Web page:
Yes, that's a lot of documentation for very little code. However, it is better to err on the side of too much documentation than too little documentation. More importantly, as you start writing more procedures, their purpose and details will be much less obvious. Finally, when you carefully document procedures, you begin to think more carefully about what they really need to do and how you ensure that they do so for all cases.

Here's another set of documentation, this time for the frac procedure that we wrote earlier. When documenting frac, we are forced to think about (1) what kinds of numbers it works on (in this case, it doesn't work on complex numbers); (2) what, precisely, the relationship of the result to the input is; and (3) what type the result has.

;;; Procedure:
;;;   frac
;;; Parameters:
;;;   val, a number
;;; Purpose:
;;;   Express val as a fraction.
;;; Procedues:
;;;   rat, a rational number.
;;; Preconditions:
;;;   val cannot be complex.
;;; Postconditions:
;;;   rat is exact.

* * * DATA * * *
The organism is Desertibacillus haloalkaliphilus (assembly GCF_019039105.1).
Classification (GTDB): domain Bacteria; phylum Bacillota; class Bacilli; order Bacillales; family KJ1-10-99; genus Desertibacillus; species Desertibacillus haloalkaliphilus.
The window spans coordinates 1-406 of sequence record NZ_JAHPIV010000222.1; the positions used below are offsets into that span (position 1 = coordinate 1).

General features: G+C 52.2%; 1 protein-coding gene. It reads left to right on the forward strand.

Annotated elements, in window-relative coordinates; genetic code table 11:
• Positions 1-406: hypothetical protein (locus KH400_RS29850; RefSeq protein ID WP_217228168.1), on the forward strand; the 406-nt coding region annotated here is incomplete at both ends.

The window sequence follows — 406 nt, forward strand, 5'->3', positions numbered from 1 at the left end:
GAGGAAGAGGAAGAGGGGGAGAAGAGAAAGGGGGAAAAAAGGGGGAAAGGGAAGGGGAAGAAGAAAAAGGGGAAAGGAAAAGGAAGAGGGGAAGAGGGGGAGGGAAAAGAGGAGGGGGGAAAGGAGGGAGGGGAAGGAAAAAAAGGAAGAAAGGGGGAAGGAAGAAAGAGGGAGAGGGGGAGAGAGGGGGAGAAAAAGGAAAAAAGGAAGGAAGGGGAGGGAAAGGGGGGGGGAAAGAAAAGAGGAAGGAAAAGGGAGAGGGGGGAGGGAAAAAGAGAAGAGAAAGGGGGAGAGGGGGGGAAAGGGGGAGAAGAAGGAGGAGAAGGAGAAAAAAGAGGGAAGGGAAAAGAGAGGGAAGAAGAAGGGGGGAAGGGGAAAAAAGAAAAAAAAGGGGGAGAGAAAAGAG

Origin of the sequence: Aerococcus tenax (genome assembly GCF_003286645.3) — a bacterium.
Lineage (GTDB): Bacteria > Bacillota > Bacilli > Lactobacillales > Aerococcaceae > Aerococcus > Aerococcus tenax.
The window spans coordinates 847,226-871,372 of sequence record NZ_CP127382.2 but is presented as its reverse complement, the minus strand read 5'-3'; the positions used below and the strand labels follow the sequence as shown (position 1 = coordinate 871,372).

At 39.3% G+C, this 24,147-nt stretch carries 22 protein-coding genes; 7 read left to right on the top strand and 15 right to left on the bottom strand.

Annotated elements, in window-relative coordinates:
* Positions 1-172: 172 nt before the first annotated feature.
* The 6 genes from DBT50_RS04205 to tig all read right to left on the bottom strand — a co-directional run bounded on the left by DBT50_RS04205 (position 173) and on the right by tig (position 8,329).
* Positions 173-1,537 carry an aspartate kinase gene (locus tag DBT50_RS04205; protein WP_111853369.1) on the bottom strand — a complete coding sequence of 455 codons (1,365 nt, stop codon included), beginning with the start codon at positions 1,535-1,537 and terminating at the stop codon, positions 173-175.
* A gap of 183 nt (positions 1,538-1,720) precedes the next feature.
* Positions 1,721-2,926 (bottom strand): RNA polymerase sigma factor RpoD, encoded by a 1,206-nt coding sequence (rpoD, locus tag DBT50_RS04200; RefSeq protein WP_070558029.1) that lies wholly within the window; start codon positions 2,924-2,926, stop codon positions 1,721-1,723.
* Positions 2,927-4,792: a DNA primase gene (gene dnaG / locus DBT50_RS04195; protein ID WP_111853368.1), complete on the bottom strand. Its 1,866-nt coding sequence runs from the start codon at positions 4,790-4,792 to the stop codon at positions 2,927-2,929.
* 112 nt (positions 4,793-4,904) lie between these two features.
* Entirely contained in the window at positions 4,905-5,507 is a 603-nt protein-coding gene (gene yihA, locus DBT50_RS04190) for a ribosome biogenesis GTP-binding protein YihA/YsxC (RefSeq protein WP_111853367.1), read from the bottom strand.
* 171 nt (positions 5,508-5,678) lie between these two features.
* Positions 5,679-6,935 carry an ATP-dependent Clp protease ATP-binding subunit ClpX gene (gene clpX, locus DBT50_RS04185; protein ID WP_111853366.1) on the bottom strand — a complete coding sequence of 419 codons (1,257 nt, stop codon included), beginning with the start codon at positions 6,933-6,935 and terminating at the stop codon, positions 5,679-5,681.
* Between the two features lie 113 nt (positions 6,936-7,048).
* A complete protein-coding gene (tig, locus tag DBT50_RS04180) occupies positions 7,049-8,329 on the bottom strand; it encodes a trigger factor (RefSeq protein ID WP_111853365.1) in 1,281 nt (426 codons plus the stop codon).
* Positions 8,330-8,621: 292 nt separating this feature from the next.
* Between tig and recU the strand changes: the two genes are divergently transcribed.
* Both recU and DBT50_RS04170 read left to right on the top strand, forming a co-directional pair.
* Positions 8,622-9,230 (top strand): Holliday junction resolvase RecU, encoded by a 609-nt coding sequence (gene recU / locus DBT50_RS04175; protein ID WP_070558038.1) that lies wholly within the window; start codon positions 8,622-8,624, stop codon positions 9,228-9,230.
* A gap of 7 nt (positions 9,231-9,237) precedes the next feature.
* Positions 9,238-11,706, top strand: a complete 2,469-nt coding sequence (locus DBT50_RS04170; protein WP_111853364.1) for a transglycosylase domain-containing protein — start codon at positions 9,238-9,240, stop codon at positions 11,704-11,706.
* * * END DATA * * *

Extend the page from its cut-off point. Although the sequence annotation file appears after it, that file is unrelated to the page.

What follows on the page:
;;;   rat is approximately equal to val (within some unknown level
;;;     of accuracy).
;;;   rat is the ratio of two integers.
(define frac
  (lambda (val)
     (/ (inexact->exact (numerator val))
        (inexact->exact (denominator val)))))

Procedures with More Than One Parameter

At times, we will want to write procedures that take more than one parameter. Such procedures look just like procedures with one parameter, except that you can list more parameters between the parentheses.

(lambda (param1, param2 ... paramn)
  expression
)

For example, here is a simple procedure that finds the average of two nubmers

;;; Samuel A. Rebelsky
;;; Department of Mathematics and Computer Science
;;; Grinnell College
;;; rebelsky@cs.grinnell.edu

;;; Procedure:
;;;   pairave
;;; Parameters:
;;;   val1, an exact number
;;;   val2, an exact number
;;; Purpose:
;;;   Compute the average of two numbers.
;;; Produces:
;;;   ave, The average of those two numbers.
;;; Preconditions:
;;;   Both val1 and val2 are exact numbers.